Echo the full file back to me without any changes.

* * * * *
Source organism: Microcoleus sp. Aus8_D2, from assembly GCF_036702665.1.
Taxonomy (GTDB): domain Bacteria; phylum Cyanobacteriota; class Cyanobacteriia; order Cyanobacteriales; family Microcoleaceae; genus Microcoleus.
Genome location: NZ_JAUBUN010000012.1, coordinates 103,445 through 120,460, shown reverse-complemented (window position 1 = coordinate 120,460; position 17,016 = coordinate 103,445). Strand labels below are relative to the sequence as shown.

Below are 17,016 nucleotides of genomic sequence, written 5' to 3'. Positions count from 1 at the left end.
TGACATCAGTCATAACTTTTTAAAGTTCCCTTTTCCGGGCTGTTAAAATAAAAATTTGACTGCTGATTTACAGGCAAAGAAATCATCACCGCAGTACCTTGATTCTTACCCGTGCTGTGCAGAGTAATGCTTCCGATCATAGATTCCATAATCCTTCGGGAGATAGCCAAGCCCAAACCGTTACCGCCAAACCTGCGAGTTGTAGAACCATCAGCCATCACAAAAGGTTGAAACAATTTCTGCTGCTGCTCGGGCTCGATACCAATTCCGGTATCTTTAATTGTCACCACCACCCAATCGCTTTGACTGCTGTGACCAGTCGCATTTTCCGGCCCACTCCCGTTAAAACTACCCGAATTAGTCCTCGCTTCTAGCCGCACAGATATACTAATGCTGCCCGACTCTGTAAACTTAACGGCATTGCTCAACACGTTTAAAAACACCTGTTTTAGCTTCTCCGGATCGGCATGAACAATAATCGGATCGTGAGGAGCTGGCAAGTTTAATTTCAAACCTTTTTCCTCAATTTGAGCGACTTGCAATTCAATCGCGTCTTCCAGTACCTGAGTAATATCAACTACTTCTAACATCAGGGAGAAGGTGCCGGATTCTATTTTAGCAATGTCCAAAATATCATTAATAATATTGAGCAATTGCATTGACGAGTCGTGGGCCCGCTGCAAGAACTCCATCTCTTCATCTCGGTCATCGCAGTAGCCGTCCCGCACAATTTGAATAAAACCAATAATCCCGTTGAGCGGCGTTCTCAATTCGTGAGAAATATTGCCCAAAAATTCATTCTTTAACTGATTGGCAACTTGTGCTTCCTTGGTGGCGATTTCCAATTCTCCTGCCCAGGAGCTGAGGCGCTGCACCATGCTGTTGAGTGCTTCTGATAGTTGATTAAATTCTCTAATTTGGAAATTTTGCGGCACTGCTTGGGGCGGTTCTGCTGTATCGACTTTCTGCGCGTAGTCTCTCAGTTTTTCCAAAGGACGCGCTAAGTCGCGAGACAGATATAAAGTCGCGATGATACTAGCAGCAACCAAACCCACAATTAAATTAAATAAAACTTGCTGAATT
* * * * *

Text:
Source organism: Microcoleus sp. Aus8_D2, from assembly GCF_036702665.1.
Taxonomy (GTDB): domain Bacteria; phylum Cyanobacteriota; class Cyanobacteriia; order Cyanobacteriales; family Microcoleaceae; genus Microcoleus.
Genome location: NZ_JAUBUN010000012.1, coordinates 103,445 through 120,460, shown reverse-complemented (window position 1 = coordinate 120,460; position 17,016 = coordinate 103,445). Strand labels below are relative to the sequence as shown.

Below are 17,016 nucleotides of genomic sequence, written 5' to 3'. Positions count from 1 at the left end.
TGACATCAGTCATAACTTTTTAAAGTTCCCTTTTCCGGGCTGTTAAAATAAAAATTTGACTGCTGATTTACAGGCAAAGAAATCATCACCGCAGTACCTTGATTCTTACCCGTGCTGTGCAGAGTAATGCTTCCGATCATAGATTCCATAATCCTTCGGGAGATAGCCAAGCCCAAACCGTTACCGCCAAACCTGCGAGTTGTAGAACCATCAGCCATCACAAAAGGTTGAAACAATTTCTGCTGCTGCTCGGGCTCGATACCAATTCCGGTATCTTTAATTGTCACCACCACCCAATCGCTTTGACTGCTGTGACCAGTCGCATTTTCCGGCCCACTCCCGTTAAAACTACCCGAATTAGTCCTCGCTTCTAGCCGCACAGATATACTAATGCTGCCCGACTCTGTAAACTTAACGGCATTGCTCAACACGTTTAAAAACACCTGTTTTAGCTTCTCCGGATCGGCATGAACAATAATCGGATCGTGAGGAGCTGGCAAGTTTAATTTCAAACCTTTTTCCTCAATTTGAGCGACTTGCAATTCAATCGCGTCTTCCAGTACCTGAGTAATATCAACTACTTCTAACATCAGGGAGAAGGTGCCGGATTCTATTTTAGCAATGTCCAAAATATCATTAATAATATTGAGCAATTGCATTGACGAGTCGTGGGCCCGCTGCAAGAACTCCATCTCTTCATCTCGGTCATCGCAGTAGCCGTCCCGCACAATTTGAATAAAACCAATAATCCCGTTGAGCGGCGTTCTCAATTCGTGAGAAATATTGCCCAAAAATTCATTCTTTAACTGATTGGCAACTTGTGCTTCCTTGGTGGCGATTTCCAATTCTCCTGCCCAGGAGCTGAGGCGCTGCACCATGCTGTTGAGTGCTTCTGATAGTTGATTAAATTCTCTAATTTGGAAATTTTGCGGCACTGCTTGGGGCGGTTCTGCTGTATCGACTTTCTGCGCGTAGTCTCTCAGTTTTTCCAAAGGACGCGCTAAGTCGCGAGACAGATATAAAGTCGCGATGATACTAGCAGCAACCAAACCCACAATTAAATTAAATAAAACTTGCTGAATT